Facebook is a great place for retailers to have a dialogue with their customers, regardless of the type of store. By adding useful store and product information, promotions and user generated content, a retailer can engage current and potential customers. That dialogue is part of building the story of the retail brand and creating loyal customers that share their experiences with friends.

Anne Howe
Guest
11 years 9 months ago

I’m not a FB user yet, but on Twitter I (@ShopperAnnie) have had fantastic interactions with @Meijer and @zappos_alfred, @BestBuyCMO, @HillersMarket @WholeFoods and many more. Retailers are doing a great job in establishing useful and rewarding relationships with shoppers all over the nation. It’s exciting to see how productive some of the interactions have become. Another segment using social media well is higher-end restaurants.

Richard J. George, Ph.D.
Guest
11 years 9 months ago

Social networks represent a virtual share group opportunity for marketers. The key word is “share.” These sites allow marketers to dialog with potential customers the way merchants used to converse “face to face” in earlier days. If you use the merchant-customer dyad as a model, then one can see the real potential of social networks. Merchants solved customers’ problems by listening to them and then offering solutions (not selling, not couponing).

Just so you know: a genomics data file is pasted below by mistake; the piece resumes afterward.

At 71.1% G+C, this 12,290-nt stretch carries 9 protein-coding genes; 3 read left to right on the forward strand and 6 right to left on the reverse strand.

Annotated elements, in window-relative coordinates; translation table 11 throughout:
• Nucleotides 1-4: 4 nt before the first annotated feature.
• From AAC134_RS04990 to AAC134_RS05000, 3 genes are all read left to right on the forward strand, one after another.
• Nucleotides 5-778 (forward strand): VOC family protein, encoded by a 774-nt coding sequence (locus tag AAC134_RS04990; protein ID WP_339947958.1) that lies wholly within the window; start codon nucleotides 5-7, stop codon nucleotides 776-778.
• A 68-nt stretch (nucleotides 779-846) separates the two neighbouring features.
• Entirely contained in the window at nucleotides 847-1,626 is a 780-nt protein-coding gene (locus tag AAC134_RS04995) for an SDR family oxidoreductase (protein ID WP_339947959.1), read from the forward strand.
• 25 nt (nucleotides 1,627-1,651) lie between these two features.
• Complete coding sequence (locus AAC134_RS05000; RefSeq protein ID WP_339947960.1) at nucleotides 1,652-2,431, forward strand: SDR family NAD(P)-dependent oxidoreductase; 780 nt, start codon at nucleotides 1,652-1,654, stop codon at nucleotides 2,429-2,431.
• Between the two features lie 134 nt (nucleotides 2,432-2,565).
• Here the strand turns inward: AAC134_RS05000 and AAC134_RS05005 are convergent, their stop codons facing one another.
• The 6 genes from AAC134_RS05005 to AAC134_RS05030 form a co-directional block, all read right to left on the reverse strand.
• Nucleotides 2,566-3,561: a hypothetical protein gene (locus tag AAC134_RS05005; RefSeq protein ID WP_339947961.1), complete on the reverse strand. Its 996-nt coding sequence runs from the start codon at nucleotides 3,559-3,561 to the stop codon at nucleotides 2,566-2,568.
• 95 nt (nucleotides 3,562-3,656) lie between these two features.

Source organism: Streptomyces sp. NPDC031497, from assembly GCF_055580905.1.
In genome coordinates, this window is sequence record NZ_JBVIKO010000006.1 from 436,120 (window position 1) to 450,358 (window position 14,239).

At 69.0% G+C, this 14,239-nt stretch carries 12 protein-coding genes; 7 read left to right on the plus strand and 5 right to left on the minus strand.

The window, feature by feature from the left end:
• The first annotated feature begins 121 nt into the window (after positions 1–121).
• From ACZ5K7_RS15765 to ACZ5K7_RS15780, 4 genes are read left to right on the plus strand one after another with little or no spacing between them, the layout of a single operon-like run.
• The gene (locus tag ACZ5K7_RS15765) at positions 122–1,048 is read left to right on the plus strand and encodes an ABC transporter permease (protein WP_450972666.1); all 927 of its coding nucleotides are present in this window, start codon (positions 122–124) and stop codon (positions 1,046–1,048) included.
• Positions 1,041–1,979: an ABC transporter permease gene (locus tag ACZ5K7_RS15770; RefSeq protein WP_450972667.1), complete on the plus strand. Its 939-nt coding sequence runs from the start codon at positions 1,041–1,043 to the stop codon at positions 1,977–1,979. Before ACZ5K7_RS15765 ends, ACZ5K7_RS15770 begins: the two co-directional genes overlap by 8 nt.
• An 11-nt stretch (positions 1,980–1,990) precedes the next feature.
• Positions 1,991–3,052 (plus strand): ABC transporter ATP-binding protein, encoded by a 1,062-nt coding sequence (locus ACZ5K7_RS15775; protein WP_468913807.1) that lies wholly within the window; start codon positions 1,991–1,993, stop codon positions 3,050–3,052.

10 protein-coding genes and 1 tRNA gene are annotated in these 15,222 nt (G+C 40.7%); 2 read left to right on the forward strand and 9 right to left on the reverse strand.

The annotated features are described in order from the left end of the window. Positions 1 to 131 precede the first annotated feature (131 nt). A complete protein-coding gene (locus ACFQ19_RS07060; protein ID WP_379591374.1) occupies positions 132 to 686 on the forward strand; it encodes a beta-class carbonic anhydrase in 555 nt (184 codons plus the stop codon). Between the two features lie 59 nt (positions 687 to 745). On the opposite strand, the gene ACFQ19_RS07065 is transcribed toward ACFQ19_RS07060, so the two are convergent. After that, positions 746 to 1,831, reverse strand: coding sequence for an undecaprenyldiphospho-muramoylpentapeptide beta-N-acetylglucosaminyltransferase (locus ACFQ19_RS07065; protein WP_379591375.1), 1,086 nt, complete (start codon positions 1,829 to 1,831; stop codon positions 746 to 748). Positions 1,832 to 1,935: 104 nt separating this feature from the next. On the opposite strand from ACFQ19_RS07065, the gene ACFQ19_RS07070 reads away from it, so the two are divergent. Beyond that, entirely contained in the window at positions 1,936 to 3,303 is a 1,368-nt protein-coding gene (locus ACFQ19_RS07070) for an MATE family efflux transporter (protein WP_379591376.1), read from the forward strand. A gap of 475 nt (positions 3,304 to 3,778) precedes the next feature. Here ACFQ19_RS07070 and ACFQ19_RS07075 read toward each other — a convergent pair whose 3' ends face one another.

Listening, asking questions, sharing relevant information, etc, allows marketers to develop a meaningful and dynamic relationship with customers that could lead to significant differential advantage for the company.

Matthew Spahn
Guest
Matthew Spahn
11 years 9 months ago
A review of the top retailer Facebook pages based upon # of fans provides some pretty straight-forward insights into what’s working and what isn’t. And it’s not necessarily the Goliath retailers that are drawing large fan bases. Walmart currently only draws 1,664 fans whereas Target draws 472,500. Sears and Best Buy are at 24M and 23M respectively and The Home Depot is only at 7,988. No doubt their fan base will grow but some are far ahead. So what is it about retailers like H&M who draw 1,154,530 fans or Dunkin’ Donuts and Pizza Hut with 800M+ and 900M+? The formula that draws is creating a community but more importantly, the retailer who is contributing to the community with content as the first priority and promotional offerings more as a secondary priority. H&M engages fans with Katy Perry music videos, fan photos and fun tools like creating your own ringtones. Pizza Hut is creating/offering killer Apps that allow you to play games and also order from your iPhone which is promoted on Facebook. The focus… Read more »